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Because I was running short on time, I decided write this review in reverse order of the way I normally do it. I wrote about the music first, leaving the artist’s biographical information to the end.

Now I find myself even more pressed for time. I’m beginning to think a part of my brain actually enjoys working under the pressure of an imminent deadline. A sick, twisted, idiotic part of my brain at that. ::sigh::

But enough of that. Let’s move along to what you’re really here to read.

Two of the greatest pianists in all of jazz came together in 1997 to create a masterpiece of jazz, just for you. They were, of course, Oscar Peterson and Benny Green.

Oscar Peterson was born August 15, 1925 in Montreal, Quebec, Canada. He died on December 23, 2007 in Mississauga, Ontario, Canada.

Benny Green, Peterson’s official protégé, was born April 4, 1963 in New York City.

Peterson began taking formal piano lessons at age 6. His early studies were classical, but by the time he was a teenager he abandoned that to play with Johnny Holmes’ Orchestra. Norman Granz discovered him around 1950, and his career took off. Some of the greats Peterson performed with include Ray Brown, Herb Ellis, Joe Pass, Dizzy Gillespie, Harry “Sweets” Edison, and others. He suffered a stroke in 1993, but eventually recovered well enough to return to performing.

On April 19 of 2014 I wrote about Benny Green and his album “Testifyin’“. In that review I covered Green’s bio and accomplishments, and since I am rapidly running out of time, with all due respect to Green and his enormous talent, I am going to refer you to that previous post for details about him.

Oscar Peterson And Benny Green

Oscar Peterson And Benny Green

The album I want to tell you about this time is their 1998 release, “Oscar And Benny”.

A quick glance at the personnel for this one is enough to let you know you are in for a wild ride. They are:

Oscar Peterson, piano
Benny Green, piano
Ray Brown, bass
Gregory Hutchinson, drums

There are 11 songs on “Oscar And Benny”, each one an exercise in energy harnessed and released. The first song we hear is “For All We Know” from J. Fred Coots and Sam M. Lewis. This is a nice little song that seems to gather steam as it rolls along, driven by Brown’s bass and Hutchinson’s drums. The piano is magnificent, of course, although we have no idea which of the two principals we are hearing because the liner notes don’t mention that little item of interest.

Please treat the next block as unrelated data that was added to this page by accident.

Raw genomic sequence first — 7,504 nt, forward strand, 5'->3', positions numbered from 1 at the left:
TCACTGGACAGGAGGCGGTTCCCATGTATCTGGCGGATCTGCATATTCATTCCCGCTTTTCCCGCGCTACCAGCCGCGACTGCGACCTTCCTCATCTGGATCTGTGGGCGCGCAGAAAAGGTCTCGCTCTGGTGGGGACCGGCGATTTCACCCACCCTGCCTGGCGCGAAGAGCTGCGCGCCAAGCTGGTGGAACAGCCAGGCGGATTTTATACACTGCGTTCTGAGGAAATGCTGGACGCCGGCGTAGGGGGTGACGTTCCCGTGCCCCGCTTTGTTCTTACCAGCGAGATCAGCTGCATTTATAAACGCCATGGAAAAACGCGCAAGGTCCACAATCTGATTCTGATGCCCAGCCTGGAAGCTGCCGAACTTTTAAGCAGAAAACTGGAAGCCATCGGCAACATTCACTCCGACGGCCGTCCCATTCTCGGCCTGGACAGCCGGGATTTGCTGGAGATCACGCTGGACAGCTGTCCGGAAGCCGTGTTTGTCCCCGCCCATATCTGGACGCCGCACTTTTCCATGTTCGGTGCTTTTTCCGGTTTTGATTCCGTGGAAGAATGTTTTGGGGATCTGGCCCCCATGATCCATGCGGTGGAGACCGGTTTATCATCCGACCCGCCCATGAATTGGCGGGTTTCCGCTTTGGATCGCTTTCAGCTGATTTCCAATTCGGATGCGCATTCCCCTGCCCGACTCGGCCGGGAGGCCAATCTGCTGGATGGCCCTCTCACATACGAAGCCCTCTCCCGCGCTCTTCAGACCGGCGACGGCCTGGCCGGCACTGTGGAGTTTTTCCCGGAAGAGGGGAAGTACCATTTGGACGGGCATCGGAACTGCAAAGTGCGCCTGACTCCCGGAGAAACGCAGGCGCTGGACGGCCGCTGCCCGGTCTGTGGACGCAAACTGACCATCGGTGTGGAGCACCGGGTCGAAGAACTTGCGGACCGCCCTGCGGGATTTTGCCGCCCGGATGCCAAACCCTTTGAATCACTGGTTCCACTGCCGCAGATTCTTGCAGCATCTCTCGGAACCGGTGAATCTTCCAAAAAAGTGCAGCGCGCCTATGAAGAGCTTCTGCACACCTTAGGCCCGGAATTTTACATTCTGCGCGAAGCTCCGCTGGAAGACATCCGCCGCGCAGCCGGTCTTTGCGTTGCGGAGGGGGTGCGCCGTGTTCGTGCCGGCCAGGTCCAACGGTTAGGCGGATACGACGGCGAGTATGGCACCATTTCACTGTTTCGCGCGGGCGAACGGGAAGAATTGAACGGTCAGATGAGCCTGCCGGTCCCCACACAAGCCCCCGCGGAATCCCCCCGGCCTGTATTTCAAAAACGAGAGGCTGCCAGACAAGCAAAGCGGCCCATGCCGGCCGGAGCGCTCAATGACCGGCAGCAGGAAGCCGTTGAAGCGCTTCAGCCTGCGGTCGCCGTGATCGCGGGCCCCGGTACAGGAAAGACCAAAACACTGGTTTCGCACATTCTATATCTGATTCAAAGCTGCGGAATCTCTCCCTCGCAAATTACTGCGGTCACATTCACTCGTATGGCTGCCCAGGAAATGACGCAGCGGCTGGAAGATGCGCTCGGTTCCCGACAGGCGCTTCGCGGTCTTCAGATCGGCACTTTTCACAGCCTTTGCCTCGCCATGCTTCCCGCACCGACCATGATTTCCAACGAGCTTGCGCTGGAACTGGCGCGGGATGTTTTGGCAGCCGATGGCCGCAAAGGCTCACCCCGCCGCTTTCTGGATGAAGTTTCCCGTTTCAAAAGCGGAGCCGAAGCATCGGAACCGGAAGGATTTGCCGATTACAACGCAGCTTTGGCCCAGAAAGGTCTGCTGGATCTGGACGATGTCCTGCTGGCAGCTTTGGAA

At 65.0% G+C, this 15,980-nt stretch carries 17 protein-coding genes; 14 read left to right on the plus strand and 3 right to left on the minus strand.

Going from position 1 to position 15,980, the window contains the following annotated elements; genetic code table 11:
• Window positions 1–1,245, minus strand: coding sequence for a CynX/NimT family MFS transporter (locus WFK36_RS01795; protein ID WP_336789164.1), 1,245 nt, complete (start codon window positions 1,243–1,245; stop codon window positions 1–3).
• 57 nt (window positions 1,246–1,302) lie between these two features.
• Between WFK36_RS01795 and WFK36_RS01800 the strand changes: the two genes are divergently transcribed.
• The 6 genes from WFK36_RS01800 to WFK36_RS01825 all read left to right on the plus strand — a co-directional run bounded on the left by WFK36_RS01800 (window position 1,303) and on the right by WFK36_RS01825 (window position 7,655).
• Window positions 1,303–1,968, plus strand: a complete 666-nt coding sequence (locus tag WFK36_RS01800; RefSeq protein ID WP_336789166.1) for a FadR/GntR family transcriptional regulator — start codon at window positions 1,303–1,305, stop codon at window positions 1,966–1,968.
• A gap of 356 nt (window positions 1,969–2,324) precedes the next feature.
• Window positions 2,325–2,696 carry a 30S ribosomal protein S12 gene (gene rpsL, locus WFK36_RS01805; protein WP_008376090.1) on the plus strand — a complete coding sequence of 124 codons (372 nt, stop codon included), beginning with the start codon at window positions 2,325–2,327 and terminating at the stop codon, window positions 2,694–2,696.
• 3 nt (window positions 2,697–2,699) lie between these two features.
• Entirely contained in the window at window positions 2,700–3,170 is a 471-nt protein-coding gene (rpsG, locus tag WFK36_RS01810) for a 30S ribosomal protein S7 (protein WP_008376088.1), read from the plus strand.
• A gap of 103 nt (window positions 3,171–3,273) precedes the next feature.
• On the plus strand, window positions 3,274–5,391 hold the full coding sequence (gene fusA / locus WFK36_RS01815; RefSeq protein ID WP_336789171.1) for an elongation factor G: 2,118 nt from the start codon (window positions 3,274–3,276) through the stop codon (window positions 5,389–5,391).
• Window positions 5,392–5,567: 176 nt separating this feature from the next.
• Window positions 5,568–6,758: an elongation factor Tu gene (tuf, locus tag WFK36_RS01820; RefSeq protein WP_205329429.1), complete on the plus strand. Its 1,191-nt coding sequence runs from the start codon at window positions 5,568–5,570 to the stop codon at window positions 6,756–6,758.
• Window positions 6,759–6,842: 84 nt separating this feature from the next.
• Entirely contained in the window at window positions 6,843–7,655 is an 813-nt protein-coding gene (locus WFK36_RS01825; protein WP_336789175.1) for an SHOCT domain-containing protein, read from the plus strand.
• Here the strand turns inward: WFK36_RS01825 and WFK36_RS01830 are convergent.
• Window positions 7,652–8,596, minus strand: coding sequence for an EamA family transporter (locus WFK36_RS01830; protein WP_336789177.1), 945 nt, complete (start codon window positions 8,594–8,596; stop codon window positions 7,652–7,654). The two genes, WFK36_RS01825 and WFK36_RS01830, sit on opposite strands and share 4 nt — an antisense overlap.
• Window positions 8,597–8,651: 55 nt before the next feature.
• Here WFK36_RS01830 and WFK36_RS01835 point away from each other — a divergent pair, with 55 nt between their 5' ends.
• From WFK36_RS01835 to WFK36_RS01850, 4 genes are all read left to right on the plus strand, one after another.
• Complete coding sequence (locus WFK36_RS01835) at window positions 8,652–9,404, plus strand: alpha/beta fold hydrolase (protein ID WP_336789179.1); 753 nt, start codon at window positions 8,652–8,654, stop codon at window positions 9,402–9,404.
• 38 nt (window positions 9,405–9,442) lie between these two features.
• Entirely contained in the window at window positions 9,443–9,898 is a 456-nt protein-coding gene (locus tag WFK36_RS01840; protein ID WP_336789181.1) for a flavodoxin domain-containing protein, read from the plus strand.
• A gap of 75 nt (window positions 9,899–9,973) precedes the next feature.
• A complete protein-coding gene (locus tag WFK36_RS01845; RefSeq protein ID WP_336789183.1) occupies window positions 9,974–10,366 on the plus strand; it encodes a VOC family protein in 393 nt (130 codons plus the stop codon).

“When Lights Are Low” is next. This was written by Benny Carter and Spencer Williams, and depending on whom you talk to is (or is not) probably Carter’s most popular composition. That aside, this is a great little song with an infectious melody that will grab you and not let go until the song ends.

Next we have a song I don’t believe I’ve ever heard before, “Yours Is My Heart Alone” from the combined pens of Ludwig Herzer, Franz Lehar and Beda Fritz Loehner. It opens with one of the pianists, probably Peterson, doing a little back and forth bit with bassist Brown. Before we’re two minutes in this song that had seemed at first to be a quiet little ballad takes off like a rocket, powered by hard bop-infused jet fuel. Hutchinson really goes to town on this one, beating the crap out of that ride symbol. Things calm down a little before the end, but not before the whole gang has taken you on a rollercoaster ride you’re not likely to soon forget.

Skipping ahead a bit, we come to one of the great classics of jazz, “Limehouse Blues”. This dynamo of a song, written by Phillip Braham and Douglas Furber, was first performed in 1922 but didn’t achieve any great popularity until it reached the U.S. (For more on the history of this important composition, see the “Limehouse Blues” page on jazzstandards.com.) Setting the group of musicians under discussion to the task of performing this song is kind of like throwing gasoline on a fire. Someone is gonna get burned! Safe to say, the boys do a wonderful job. Perhaps my only quibble is that the song, at just over four minutes, is too short. Another four or ten minutes would have been just fine with me.

The Charlie Parker classic “Scrapple From The Apple” has long been one of the most popular songs in jazz. The song’s melodic instrumentation finds acceptance even from many people who otherwise disdain jazz, and the clean, quick pace of the musicians gives you the sense of being driven to the finish.

“Jitterbug Waltz” is of course another jazz classic. It was written by Fats Waller in early 1942, just a little over a year before his death in December 1943. This quiet little melody gives us a wonderful change of pace from the frenetic pace of the preceding songs.

The final song on the album is Oscar Peterson’s only composition here, “Barbara’s Blues”. It was written for a woman who works for Telarc maintaining their pianos. Despite that rather pedestrian origin, “Barbara’s Blues” is a great little song. At a bit over eight minutes, it’s the perfect length to take this one out and wrap it up.

All in all, I’m pretty sure you will find “Oscar And Benny” to be a delightful addition to your personal playlist, for a Saturday or any other night!

If you’d like to find out more about Oscar Peterson and his music, a good place to start might be his official web site.

Scott Yanow has a nice bio of him on the allmusic.com web site.

Peterson and Green are both well-represented on NPR’s site.

Benny Green also has a nice personal site with lots of information. The site doesn’t appear to have been updated in a while, but we can hope that will eventually be remedied.

In 2009, Benny Green wrote a touching piece about an incident that took place between he and Peterson. It was published in JazzTimes Magazine.

Thanks for reading this.

Al Evans
Wood Village, Oregon

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